Q: How do you make your business “millennial friendly?”

    Taylor: Millennials like other generations want opportunities to grow. It's important to provide them with opportunities for growth and learning.

    They want to be taught new skills so they continue to grow professionally.

     If it's classes or workshops it doesn't have to happen in person for them.  Provide them with opportunities for them to try new things and be in charge of projects.

    They want to make a difference in the business and the world.  Millennials want opportunities to be socially conscious and active.

    It's important for there to be conversations about the communication norms and guidelines within the company.  For example, when is it appropriate to email, text, use social media, etc.

    Also, flexibility is helpful for millennials. That flexibility includes when, where and how they perform their jobs. Sometimes those of us who are not millennials decide that the things need to be done a specific way or our way and that's not necessarily true. As long as the task or job get done timely, effectively and efficiently then it doesn't matter if it's done our way or not.

    Sumner: There are several things a business can do to become more "millennial friendly,” such as using Twitter and other social media accounts to reach the millennial audience. The types of posts do not always have to be related to open positions. Many millennials care if their employer is environmentally conscious, involved in the community, is trying to reduce its carbon footprint, etc. Employers can use social media to show millennials that they do these things. Employers can also post jobs on social media sites; however, given the caveats above, the candidate should then be directed to an application site or process that does not permit the employer to obtain information about protected characteristics.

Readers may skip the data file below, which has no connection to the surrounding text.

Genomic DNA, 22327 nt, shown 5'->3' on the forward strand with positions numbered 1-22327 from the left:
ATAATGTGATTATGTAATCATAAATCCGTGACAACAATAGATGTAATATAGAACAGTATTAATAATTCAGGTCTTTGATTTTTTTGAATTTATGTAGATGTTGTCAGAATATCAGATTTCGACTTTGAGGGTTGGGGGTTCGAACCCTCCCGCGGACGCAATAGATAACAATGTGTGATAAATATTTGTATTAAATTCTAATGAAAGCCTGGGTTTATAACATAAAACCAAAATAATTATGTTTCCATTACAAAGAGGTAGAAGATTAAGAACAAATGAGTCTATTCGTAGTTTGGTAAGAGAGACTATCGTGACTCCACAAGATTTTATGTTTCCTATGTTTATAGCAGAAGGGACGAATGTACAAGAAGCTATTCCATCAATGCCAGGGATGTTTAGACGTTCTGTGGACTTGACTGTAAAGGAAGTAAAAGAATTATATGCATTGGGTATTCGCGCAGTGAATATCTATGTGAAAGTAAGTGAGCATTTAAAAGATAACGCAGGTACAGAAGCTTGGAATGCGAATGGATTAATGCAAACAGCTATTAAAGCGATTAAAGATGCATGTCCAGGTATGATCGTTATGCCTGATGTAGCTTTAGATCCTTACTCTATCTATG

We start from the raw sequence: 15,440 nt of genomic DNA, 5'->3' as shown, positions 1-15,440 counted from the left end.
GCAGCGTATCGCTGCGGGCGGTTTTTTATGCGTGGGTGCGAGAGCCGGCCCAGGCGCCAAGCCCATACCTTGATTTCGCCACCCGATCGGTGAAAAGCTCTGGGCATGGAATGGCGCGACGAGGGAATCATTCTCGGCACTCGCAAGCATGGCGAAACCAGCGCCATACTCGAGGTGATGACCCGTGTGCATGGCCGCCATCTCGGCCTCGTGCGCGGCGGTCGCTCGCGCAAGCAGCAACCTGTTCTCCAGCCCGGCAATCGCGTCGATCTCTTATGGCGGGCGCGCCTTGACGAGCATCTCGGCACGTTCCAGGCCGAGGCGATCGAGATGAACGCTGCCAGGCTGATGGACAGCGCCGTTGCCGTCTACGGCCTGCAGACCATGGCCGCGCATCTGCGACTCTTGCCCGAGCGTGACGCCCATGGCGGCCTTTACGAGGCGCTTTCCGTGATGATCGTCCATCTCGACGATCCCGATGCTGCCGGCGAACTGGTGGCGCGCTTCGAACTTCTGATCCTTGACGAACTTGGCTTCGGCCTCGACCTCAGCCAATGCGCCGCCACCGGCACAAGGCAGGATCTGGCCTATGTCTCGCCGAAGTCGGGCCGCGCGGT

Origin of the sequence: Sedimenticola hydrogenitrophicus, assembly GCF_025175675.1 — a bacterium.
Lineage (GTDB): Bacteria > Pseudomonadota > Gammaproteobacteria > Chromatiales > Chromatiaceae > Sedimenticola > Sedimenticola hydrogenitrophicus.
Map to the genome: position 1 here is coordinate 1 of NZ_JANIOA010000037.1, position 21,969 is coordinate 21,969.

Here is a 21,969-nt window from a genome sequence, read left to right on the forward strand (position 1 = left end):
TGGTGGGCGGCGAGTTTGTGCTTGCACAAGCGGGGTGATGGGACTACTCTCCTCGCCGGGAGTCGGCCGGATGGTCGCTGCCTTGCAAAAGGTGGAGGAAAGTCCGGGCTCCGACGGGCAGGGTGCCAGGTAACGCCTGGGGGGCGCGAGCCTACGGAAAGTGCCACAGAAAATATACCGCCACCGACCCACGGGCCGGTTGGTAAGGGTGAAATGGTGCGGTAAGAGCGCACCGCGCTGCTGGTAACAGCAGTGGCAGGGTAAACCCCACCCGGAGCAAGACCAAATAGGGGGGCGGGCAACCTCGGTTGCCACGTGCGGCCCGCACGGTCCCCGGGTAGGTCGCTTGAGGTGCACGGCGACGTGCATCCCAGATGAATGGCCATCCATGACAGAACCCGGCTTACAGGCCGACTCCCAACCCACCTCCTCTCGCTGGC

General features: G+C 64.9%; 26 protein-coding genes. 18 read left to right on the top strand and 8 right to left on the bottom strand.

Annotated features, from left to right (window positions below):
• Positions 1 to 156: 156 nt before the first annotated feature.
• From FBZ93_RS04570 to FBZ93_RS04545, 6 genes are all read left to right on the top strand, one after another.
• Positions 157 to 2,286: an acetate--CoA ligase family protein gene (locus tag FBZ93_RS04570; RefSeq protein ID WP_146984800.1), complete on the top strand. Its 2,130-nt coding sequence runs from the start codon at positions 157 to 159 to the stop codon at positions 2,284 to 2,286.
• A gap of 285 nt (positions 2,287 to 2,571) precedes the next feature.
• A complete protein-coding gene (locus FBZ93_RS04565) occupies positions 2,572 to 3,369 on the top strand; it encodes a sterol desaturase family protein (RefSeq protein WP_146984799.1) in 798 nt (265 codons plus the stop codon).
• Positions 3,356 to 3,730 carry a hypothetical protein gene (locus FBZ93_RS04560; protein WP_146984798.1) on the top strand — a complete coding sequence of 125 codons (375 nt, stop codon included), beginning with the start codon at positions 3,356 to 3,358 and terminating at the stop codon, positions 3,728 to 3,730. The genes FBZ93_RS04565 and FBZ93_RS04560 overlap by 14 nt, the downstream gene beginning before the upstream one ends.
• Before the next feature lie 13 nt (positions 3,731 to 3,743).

Dimoff: You need to have a more in-depth understanding of what attracts, motivates and keeps millennials at your company. They are highly motivated and expect certain criteria in their work environment. If these aspects are truly understood, you can create one very powerful millennial workforce and the opposite also can happen, which is negative. Next, sit down with your current millennials at your worksite and ask them to help create a stronger and more attractive millennial work environment. This rarely takes place in many worksites who need to make these specific transitions. Lastly, there are outside consulting services now that can help you put this total millennial package together.

    Q: When it comes to the retention of millennial staff, what should small businesses keep in mind?

    Dimoff: Once again, you need to have a more in-depth understanding of what motivates and keeps millennials engaged at your company. They are highly motivated and expect certain criteria in their work environment. If these aspects are truly understood and provided you can create a millennial workforce that wants to remain and help themselves and the company both grow and prosper. Millennials feed off having “ownership and input” in each and every aspect of their workplace involvement.

    Taylor: They need to be provided with opportunities to grow and develop. Also, they should be provided with recognition and feedback. They need to understand the value that the small business sees that they bring to the table while contributing to the organization. So, they like all other employees need to be and feel included, valued and respected within the organization.